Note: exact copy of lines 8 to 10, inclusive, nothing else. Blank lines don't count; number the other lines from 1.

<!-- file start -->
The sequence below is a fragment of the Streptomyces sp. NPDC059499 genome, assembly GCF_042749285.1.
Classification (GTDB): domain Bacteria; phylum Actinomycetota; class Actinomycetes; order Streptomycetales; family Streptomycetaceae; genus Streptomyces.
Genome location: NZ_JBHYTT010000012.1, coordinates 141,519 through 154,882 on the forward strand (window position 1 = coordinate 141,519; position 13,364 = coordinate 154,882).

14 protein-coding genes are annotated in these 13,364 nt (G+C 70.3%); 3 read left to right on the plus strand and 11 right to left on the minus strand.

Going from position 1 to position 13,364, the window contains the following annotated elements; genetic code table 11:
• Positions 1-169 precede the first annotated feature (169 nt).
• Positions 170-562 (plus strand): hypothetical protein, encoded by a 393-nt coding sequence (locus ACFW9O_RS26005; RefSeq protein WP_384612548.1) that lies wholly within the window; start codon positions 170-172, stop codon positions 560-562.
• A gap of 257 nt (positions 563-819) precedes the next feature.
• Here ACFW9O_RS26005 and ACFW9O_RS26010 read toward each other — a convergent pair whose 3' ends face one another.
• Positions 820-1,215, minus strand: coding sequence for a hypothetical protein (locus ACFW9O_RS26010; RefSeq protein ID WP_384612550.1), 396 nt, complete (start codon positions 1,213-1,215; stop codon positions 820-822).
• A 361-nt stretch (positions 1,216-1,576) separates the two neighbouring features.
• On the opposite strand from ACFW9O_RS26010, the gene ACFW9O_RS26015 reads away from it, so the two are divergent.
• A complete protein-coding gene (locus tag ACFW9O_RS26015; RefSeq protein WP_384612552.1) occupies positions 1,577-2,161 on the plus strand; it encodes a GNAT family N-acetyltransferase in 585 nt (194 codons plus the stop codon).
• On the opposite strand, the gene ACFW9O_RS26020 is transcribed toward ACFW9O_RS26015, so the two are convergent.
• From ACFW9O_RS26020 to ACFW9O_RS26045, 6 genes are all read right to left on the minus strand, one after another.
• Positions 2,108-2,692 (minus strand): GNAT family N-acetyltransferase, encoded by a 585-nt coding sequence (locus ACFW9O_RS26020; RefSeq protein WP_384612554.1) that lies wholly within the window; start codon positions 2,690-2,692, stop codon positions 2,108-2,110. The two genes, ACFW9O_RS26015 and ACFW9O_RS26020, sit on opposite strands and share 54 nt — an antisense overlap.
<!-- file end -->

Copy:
• A gap of 257 nt (positions 563-819) precedes the next feature.
• Here ACFW9O_RS26005 and ACFW9O_RS26010 read toward each other — a convergent pair whose 3' ends face one another.
• Positions 820-1,215, minus strand: coding sequence for a hypothetical protein (locus ACFW9O_RS26010; RefSeq protein ID WP_384612550.1), 396 nt, complete (start codon positions 1,213-1,215; stop codon positions 820-822).